Anyone with even the smallest bit of computing experience will know to steer clear of your typical lazy spam - the cliched "Nigerian Prince" is not fooling anyone anymore.
"We all face spam," Mr Emm told the BBC.
"They're an irritation - and you're not going to do anything with it except junk it. But actually, if it's come from somebody who's trusted - then you are more likely to take it seriously.
"If it doesn't look like a routine piece of spam, but it looks like John in the IT department and he's doing a random check, I'm more likely to respond to it."
Down by the waterhole
Mr Emm also detailed another disturbing tactic utilised by the Comment Group, and others, which is very hard to defend against.
"It is known as waterholing," he explained. "Which basically involves trying to second guess where the employees of the business might actually go on the web.
"If you can compromise a website they're likely to go to, hide some malware on there, then whether someone goes to that site, that malware will then install on that person's system."
These sites could be anything from the website of an employee's child's school - or even a page showing league tables for the corporate five-a-side football team.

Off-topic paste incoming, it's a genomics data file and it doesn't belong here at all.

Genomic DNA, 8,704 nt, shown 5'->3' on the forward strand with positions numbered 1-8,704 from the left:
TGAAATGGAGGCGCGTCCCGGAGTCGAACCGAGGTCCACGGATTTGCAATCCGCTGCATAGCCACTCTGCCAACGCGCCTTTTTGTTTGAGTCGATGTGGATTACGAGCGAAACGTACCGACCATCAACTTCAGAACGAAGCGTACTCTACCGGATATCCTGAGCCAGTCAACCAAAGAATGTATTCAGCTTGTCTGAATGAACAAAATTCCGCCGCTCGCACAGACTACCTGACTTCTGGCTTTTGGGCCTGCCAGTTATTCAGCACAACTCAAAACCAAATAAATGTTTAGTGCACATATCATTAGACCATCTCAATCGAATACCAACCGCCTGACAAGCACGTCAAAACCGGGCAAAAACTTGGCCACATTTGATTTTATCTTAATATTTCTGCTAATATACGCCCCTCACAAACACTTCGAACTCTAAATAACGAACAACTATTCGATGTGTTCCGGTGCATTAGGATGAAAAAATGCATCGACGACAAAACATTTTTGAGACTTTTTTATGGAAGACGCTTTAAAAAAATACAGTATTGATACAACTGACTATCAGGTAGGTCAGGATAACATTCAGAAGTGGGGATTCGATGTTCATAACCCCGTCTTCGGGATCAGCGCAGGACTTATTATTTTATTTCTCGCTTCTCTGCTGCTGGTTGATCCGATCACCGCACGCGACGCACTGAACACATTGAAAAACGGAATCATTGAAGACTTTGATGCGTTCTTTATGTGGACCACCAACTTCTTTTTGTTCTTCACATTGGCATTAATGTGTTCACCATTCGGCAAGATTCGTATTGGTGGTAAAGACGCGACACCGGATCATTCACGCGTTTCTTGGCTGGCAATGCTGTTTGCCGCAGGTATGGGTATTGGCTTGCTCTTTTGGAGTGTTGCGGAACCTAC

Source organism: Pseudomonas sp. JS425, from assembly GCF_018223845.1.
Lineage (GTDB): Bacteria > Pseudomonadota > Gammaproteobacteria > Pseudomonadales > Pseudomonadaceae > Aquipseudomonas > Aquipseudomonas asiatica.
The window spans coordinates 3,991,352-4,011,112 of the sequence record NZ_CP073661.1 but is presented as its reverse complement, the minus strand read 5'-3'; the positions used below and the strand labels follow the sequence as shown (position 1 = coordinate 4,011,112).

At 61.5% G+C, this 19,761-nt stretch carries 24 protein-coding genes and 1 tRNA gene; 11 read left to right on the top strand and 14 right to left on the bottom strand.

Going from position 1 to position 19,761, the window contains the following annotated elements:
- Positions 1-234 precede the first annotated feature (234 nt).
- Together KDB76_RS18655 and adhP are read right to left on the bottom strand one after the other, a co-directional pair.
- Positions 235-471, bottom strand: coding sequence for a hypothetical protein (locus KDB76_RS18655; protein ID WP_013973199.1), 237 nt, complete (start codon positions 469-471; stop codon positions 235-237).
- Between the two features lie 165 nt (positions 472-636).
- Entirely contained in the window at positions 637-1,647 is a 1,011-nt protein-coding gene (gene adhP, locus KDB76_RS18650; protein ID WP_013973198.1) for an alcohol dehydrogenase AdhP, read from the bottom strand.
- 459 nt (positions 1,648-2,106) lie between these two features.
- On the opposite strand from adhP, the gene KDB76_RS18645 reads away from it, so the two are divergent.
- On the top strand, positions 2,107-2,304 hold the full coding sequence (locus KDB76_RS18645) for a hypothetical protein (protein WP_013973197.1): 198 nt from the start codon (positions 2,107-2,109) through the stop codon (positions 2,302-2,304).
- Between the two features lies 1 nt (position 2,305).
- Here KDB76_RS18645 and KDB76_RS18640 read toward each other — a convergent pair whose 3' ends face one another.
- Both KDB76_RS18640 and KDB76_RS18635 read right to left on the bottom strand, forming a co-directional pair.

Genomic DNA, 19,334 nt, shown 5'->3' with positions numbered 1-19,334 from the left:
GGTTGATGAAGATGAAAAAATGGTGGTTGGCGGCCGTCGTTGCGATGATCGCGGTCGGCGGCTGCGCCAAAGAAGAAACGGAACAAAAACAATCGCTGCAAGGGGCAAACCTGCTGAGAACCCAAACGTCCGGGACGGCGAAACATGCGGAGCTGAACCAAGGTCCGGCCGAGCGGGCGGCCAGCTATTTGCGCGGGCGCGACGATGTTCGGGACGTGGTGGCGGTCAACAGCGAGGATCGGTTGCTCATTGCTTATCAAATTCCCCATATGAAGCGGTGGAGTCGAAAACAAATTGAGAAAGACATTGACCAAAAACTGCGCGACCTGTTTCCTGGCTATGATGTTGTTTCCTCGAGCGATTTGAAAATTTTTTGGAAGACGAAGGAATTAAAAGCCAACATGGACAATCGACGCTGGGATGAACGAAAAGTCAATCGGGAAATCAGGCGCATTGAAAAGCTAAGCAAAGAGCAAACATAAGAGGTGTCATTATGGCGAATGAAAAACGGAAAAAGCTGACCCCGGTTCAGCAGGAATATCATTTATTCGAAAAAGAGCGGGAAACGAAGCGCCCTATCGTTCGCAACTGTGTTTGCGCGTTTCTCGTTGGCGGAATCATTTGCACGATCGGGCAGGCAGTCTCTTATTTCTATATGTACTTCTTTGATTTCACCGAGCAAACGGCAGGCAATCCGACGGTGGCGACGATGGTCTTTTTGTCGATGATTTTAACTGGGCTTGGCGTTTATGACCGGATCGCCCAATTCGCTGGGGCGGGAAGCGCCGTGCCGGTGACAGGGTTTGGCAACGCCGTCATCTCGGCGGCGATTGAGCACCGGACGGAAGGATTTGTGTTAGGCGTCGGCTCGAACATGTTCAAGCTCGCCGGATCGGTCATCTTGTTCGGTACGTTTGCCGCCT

"If that's known, they're known to be in a league in a particular region, then an attacker can compromise a website they visit about that."
With such intricate attack strategies, it poses as huge problem for companies trying to defend themselves from harm.
Mr Emm said he believed that more needs to be done to show employees how to be diligent.
"One of the issues is that within business, maybe we don't take awareness seriously," he said.
"It's not like training - it's more akin to how we educate our children about crossing the road or staying safe. You don't want them to always approach crossing the road with the same routine.
"You want to actually have a road safety mindset which makes them think about roads coming in different shapes and sizes - but actually they're aware of what to look for.
"It's the same with security."